It was hailed this week as a brand new initiative that will benefit small and medium sized enterprises.
However, with the ink barely dry on the Government’s $70 million Enhanced Guarantee Fund, the Chief Executive Officer of the Small Business Association (SBA) Lynette Holder has cast doubt over the Central Bank-managed initiative.
This follows Wednesday’s signing by Central Governor Dr DeLisle Worrell and Minister of Economic Affairs Chris Sinckler of a trust deed for the new facility, which is receiving financing from the Inter-American Development Bank (IDB) and the China Co-Financing Fund for Latin America and the Caribbean.
The Central Bank will administer the facility from which businesses with annual sales or assets of up to $20 million and less than 200 employees can borrow up to $2 million.
Loans can be used to purchase land and buildings, equipment, machinery, expansion and improvement of infrastructure, new technology and to develop new techniques and processes.
However, Holder told Barbados TODAY while she welcomed more funding for the sector, she was concerned about the “systemic problems” that existed when it came to small businesses accessing funds.
“We are concerned that in the absence of changing the systems and methodologies around the application for these funds that small businesses will not benefit.
“Our view is that it could be $70 million, it could be $1 billion, if we do not change the administration of funds for the sector, the sector still will not benefit,” said Holder.
She also questioned: “Why are we putting money for small business development in the Central Bank?”, while pointing out that “all of the research shows that central banks are not the appropriate institutions to administer funds for small business development”.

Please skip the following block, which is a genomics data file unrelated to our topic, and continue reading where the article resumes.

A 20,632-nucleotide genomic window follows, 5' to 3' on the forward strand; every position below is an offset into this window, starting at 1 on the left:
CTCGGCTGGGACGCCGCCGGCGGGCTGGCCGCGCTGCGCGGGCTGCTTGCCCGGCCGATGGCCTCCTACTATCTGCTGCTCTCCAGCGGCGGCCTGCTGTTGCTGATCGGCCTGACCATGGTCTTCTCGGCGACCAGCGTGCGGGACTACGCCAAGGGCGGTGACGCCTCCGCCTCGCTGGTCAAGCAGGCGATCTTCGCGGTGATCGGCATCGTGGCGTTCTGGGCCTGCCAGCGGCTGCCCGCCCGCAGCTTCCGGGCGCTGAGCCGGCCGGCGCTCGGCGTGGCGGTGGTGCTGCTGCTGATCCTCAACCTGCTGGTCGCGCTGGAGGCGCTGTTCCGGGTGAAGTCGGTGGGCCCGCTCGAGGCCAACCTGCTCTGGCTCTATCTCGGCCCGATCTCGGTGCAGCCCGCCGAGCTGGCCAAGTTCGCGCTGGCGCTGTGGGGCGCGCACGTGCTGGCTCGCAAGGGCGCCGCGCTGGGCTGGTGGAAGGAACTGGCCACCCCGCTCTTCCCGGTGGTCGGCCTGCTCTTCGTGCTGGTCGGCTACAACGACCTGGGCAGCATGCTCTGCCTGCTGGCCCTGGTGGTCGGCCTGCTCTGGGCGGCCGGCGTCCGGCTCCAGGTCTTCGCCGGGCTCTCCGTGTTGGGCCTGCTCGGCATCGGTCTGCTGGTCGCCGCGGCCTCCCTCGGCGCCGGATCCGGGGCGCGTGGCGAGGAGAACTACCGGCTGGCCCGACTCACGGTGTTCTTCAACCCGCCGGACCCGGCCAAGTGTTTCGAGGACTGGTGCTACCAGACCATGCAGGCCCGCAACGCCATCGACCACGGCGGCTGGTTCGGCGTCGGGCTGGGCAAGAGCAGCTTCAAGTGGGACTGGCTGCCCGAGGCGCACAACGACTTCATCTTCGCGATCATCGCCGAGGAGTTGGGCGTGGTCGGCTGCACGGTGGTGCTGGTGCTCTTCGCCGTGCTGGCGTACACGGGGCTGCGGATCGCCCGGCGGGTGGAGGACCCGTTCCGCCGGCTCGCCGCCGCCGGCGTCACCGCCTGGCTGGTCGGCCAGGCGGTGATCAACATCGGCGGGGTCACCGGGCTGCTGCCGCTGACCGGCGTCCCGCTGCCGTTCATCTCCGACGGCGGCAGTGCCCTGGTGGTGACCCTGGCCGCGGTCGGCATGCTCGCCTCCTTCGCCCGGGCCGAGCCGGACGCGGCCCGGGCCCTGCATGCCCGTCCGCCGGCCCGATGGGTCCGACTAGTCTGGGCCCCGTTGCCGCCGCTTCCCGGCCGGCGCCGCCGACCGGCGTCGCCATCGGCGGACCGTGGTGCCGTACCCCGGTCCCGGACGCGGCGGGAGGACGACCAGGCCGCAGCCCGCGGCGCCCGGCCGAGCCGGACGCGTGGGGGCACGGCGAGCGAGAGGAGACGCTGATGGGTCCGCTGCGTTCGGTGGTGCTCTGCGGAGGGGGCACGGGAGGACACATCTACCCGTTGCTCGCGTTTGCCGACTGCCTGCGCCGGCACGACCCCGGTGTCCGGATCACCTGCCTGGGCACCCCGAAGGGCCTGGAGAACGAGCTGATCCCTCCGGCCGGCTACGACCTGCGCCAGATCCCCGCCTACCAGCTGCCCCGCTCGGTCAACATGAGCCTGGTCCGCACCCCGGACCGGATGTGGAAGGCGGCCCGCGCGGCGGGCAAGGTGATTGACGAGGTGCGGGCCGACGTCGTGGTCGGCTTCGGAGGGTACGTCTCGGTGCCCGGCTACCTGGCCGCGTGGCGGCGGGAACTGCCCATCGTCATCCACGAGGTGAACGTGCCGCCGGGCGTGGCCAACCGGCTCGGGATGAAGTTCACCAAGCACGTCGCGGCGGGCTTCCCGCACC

She also called into question the financial institutions’ administration of other funds, saying “look at the history of the credit guarantee scheme introduced in the 1990’s.
“[It] continues to be a dismal failure in terms of making the kind of impact in the sector and giving the financiers the confidence to be able to access these schemes.
“That has not been the reality of the funds. So you are going to take a further $70 million and put into an already ineffective system, an already ineffective process and expect that it will redound to the small business sector?
“This has been our issue for the last three or four decades. We have to improve the access to funds for small business development,” she argued.
Noting that the availability of funds was not the problem, Holder suggested that the monies be placed in Fund Access, which currently provides funding for micro enterprise development. She also said a new scheme could be developed that would help “the very micro” business operators to fund their debt and help with their development.
“Fund Access is under-capitalized significantly, why not negotiate funds to capitalize them that they can provide micro loans?
“Why not negotiate those kinds of funds and put them in financial institutions with proven track record in being able to help small businesses,” she said.
Officials have given the assurance that the facility would be “transparent, flexible and ultimately accessible” to business operators, and that loans would be reviewed and approved by independent financial institutions, including commercial banks.
However, Holder said she was not convinced.
“I know for a fact that commercial banks may have been encouraged and there are times when banks approve loans, and the same Central Bank and their unit deny the same loan that was approved by a commercial banker. So the question for me would be what is your record Central Bank in doing this?
“What I am saying is think now creatively and innovatively of how we are going to bring these funds to help the sector. I am not seeing that here at all and I am very disappointed with this approach. But, as they say, the proof of the pudding is in the eating so I will wait and see the results of this effort,” added Holder.